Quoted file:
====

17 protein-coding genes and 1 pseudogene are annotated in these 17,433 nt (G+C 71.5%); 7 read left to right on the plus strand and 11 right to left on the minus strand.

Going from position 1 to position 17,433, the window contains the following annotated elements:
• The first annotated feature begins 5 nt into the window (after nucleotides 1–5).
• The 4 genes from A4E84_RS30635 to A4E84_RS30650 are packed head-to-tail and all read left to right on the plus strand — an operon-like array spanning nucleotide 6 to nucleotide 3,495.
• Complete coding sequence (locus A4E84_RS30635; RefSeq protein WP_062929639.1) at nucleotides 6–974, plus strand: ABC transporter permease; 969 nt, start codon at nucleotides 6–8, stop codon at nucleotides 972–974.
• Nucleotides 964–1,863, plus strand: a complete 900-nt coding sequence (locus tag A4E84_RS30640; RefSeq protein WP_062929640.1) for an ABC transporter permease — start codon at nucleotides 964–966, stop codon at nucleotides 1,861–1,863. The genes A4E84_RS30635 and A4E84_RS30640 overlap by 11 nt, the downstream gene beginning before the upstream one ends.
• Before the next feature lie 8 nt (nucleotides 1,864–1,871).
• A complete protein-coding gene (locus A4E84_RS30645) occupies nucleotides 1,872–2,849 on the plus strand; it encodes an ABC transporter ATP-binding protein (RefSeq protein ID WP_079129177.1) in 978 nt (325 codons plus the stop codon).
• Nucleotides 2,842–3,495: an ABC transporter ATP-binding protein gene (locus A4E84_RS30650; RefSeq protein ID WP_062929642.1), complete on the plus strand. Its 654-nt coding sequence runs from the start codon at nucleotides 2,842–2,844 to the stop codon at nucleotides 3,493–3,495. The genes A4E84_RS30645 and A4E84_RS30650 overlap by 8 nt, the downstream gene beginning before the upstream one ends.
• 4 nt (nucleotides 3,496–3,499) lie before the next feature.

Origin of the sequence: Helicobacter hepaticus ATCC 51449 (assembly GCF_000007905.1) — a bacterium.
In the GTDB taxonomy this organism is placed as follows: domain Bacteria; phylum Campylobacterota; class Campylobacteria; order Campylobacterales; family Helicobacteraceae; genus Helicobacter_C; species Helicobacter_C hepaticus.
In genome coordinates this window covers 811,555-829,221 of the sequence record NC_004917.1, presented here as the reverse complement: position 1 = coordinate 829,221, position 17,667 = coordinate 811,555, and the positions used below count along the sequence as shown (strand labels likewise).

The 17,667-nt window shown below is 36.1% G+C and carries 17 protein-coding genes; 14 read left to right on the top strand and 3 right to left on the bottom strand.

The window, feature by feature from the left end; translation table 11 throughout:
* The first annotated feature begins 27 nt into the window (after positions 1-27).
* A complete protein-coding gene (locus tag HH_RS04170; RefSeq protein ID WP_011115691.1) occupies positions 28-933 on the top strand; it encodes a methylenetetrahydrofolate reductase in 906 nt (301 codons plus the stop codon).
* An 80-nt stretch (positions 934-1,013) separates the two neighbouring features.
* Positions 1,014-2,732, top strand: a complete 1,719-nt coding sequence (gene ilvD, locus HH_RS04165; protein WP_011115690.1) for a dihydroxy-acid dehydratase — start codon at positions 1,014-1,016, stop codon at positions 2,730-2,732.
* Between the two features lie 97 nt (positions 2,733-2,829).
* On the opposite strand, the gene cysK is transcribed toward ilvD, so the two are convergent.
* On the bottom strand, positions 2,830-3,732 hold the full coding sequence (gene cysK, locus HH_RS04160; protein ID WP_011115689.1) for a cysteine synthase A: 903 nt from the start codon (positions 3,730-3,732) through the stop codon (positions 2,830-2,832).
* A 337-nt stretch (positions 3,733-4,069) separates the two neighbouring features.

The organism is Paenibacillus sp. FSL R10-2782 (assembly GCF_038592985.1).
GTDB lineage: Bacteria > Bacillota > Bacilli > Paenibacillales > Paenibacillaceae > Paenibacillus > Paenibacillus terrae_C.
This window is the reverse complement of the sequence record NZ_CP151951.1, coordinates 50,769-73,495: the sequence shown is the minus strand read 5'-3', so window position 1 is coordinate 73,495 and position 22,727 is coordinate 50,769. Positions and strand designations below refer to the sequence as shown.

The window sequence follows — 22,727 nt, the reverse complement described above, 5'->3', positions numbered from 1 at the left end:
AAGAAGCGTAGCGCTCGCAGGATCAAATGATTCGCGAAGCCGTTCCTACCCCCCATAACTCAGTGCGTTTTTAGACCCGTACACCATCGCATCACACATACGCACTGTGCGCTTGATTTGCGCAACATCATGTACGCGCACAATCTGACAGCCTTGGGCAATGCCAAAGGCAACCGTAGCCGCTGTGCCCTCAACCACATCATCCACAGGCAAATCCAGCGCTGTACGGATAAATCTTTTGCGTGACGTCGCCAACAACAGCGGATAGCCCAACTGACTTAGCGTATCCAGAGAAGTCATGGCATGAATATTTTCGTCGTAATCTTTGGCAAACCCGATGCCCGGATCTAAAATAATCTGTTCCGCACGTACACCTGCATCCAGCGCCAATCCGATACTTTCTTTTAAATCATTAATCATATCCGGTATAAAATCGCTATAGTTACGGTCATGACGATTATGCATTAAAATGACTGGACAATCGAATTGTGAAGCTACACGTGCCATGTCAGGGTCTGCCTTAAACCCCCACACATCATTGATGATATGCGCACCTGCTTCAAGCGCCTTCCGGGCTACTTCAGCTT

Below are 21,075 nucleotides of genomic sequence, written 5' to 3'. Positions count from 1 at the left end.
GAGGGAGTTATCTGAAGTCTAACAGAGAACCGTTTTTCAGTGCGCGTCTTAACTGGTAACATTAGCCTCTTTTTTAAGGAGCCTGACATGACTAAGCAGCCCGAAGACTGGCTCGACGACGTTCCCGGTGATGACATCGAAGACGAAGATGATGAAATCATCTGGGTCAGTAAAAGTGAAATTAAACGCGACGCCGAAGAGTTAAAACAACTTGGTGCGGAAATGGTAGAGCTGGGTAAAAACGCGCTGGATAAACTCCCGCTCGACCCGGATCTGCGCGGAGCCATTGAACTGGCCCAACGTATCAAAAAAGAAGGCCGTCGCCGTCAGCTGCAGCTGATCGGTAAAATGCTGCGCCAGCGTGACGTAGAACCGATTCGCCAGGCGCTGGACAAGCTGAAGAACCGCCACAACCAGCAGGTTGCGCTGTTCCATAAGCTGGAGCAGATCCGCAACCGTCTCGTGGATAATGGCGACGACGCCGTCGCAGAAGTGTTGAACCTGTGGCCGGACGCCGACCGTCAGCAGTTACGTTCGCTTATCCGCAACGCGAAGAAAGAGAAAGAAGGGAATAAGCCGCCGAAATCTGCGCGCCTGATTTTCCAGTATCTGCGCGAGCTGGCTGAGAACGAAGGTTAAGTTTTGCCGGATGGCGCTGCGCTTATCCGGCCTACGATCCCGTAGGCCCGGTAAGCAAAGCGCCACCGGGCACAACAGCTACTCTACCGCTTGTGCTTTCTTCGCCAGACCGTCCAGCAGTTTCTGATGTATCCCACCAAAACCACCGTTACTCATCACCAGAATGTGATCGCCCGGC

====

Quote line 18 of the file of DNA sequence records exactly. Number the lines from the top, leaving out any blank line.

* An 80-nt stretch (positions 934-1,013) separates the two neighbouring features.